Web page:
In a study published in Blood Advances, investigators reviewed data from a large cohort of patients who had undergone a hematopoietic cell transplantation (HCT) to determine factors that increase the risk for developing cardiovascular disease (CVD) – a leading cause of late morbidity and mortality in this population.
Their risk-prediction model was able to identify distinct groups of patients who are at low, intermediate, and high risk for developing CVD one year after HCT, which could “help clinicians refine surveillance strategies for early detection and treatment of preclinical disease,” according to lead author Saro H. Armenian, DO, MPH, from the department of population sciences at City of Hope in Duarte, California, and colleagues.
“Our model’s one-year post-HCT starting time point capitalizes on the so-called ‘teachable moment’ effect, where survivors, having survived one life-threatening disease, may be more motivated to try [to] prevent additional illness,” the authors wrote. “Information from this study can be used to further refine current [screening recommendations for late effects] and to develop tailored interventions to minimize the morbidity associated with CVD after HCT.”
To create the risk-prediction model, the authors evaluated 1,828 patients who underwent a first HCT for a hematologic malignancy at City of Hope between 1995 and 2004 and had survived without clinical evidence of CVD at one year. Patients were then followed until date of CVD diagnosis or death. Most participants (n=1,031; 56.4%) underwent autologous HCT, and the most common indication for HCT was lymphoma (n=704; 38.5%).
After a median of 7.1 years after the index date (1-year post-HCT; range = 0.1-18.6 years), 135 patients (7.4%) developed CVD. Of this group, 92 patients (68.1%) had heart failure (HF) as their first CVD event, developing at a median of 5.0 years from index date (range not reported); 43 (31.9%) had coronary artery disease as their first CVD event, developing at a median of 7.6 years (range not reported).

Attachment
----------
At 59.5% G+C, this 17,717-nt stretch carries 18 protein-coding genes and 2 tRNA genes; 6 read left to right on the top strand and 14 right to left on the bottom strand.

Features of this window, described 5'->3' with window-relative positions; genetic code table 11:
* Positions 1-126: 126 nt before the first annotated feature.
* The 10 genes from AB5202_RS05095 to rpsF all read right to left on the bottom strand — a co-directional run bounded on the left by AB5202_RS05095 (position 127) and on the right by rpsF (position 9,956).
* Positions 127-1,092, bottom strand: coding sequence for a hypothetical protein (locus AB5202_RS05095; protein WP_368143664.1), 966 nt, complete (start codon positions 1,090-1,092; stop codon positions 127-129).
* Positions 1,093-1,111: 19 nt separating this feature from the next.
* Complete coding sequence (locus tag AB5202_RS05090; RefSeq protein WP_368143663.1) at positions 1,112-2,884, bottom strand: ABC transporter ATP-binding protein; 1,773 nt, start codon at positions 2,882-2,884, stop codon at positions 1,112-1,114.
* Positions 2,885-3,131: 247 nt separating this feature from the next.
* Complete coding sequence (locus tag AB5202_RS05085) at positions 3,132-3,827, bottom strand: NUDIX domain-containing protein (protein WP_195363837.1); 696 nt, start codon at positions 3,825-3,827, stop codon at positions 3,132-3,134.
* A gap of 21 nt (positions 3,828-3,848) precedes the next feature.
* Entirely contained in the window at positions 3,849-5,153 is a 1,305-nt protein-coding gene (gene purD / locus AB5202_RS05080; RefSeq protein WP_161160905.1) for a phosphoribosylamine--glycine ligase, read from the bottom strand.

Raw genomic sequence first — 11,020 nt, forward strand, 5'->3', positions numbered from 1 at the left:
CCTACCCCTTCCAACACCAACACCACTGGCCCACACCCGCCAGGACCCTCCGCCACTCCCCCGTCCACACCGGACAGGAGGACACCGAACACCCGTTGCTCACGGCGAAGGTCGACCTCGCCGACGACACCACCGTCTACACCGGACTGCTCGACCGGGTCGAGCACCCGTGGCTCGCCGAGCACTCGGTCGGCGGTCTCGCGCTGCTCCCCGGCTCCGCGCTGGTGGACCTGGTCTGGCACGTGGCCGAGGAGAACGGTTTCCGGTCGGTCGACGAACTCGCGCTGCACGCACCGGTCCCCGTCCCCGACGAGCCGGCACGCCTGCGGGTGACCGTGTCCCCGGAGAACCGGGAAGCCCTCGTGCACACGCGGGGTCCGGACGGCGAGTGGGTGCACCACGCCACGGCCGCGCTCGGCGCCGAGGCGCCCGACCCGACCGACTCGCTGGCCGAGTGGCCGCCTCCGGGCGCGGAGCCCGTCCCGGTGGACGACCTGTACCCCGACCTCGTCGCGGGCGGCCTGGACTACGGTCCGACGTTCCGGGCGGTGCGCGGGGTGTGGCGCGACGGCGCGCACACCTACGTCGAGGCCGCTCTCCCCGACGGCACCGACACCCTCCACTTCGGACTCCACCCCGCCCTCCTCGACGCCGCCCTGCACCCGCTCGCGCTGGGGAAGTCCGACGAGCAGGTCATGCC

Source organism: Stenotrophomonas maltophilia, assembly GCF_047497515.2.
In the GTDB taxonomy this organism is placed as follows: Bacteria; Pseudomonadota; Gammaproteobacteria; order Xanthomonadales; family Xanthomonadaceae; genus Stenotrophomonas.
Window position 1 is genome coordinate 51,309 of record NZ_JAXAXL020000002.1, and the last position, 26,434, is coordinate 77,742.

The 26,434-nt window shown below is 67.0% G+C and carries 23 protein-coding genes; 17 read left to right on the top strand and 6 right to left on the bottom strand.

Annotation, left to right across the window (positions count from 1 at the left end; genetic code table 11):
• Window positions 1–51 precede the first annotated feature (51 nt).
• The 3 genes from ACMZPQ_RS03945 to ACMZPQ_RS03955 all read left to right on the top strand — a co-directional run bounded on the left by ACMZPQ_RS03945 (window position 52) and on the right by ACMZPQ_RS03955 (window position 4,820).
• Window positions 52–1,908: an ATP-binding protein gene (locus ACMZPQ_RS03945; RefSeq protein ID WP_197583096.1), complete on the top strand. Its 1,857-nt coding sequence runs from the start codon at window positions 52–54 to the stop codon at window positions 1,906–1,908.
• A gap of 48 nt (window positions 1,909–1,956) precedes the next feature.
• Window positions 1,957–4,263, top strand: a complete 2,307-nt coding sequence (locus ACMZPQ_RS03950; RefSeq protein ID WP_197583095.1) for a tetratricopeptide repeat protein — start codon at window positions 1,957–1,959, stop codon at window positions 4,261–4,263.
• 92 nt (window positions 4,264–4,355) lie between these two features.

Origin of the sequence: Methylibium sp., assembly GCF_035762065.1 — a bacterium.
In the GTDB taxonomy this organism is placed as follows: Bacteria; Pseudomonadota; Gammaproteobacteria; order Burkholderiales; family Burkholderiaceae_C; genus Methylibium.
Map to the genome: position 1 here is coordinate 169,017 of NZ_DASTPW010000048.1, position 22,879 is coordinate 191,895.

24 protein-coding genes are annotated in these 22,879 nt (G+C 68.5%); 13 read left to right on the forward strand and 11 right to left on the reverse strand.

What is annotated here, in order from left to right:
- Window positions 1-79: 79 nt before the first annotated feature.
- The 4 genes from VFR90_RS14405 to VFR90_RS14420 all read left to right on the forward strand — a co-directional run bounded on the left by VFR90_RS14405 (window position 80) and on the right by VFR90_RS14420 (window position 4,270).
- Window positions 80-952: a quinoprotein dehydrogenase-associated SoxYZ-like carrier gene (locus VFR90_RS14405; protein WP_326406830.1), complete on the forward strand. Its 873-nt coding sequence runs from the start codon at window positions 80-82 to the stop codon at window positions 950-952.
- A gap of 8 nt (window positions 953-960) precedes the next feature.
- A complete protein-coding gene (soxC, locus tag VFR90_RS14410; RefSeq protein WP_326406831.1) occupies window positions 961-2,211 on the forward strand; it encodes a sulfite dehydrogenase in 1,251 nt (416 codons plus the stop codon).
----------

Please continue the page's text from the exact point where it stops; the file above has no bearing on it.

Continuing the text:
Compared with patients who did not develop CVD, those who did were significantly more likely to have:
- older age: 53.0 years vs. 44.2 years (p<0.001)
- received high-dose anthracycline (>250 mg/m2): 48.1% vs. 34.3% (p=0.001)
- undergone autologous HCT: 70.4% vs. 55.3% (p=0.001)
- hypertension: 49.6% vs. 26.3% (p<0.001)
- diabetes: 27.4% vs. 9.5% (p<0.001)
- ever smoked: 43.7% vs. 29.5% (p=0.001)
Using this information, the authors next created a set of predictors that were available at one-year post-HCT survival timepoint, then converted those predictors into corresponding integer scores (TABLE).
The risk scores were collapsed to form three distinct risk groups (low, intermediate, and high) that corresponded to 10-year incidences of CVD of 3.7 percent, 9.9 percent, and 26.2 percent, respectively.
Compared with those in the low-risk group, individuals in the high- and intermediate-risk groups were at 7.8-fold (95% CI 5.0-12.2; p<0.001) and 2.9-fold (95% CI 1.9-4.6; p<0.001) risk of developing CVD.
These scores were validated in an external cohort of 580 HCT recipients from the Fred Hutchinson Cancer Research Center. In this cohort, areas under the curve ranged from 0.66 to 0.75, the authors reported, which showed “that the discriminatory power of [the] model was consistent [despite] different demographics and treatment-related exposures.”
By combining established risk factors in a rational manner, this model allows for individualized risk-prediction and counseling, the researchers concluded, offering the following example: “In survivors at high risk for CVD due to past exposure to cardiotoxic treatments … and hypertension, aggressive management of systolic blood pressure may reduce the risk of future cardiovascular events. … For others with multiple risk factors, a more holistic approach may be necessary, such as incorporating a heart-healthy lifestyle.”
The researchers noted several potential limitations of this risk-prediction model, including CVD risk factors that could not be accounted for in the model and the variation between methods for collecting information about modifiable risk factors.
“We acknowledge that our models may not take into account changes in treatment that have occurred over the past decade, such as the greater use of molecular-targeted agents, some of which have unique cardiotoxicity profiles,” the authors added. “Future studies will need to refine the current estimates, using contemporary cohorts of HCT survivors and taking into consideration the health-economic impact of early screening and prevention strategies in at-risk survivors.”
The authors report no conflicts of interest.
Armenian SH, Yang D, Teh JB, et al. Prediction of cardiovascular disease among hematopoietic cell transplantation survivors. Blood Advances. 2018;2:1756-64.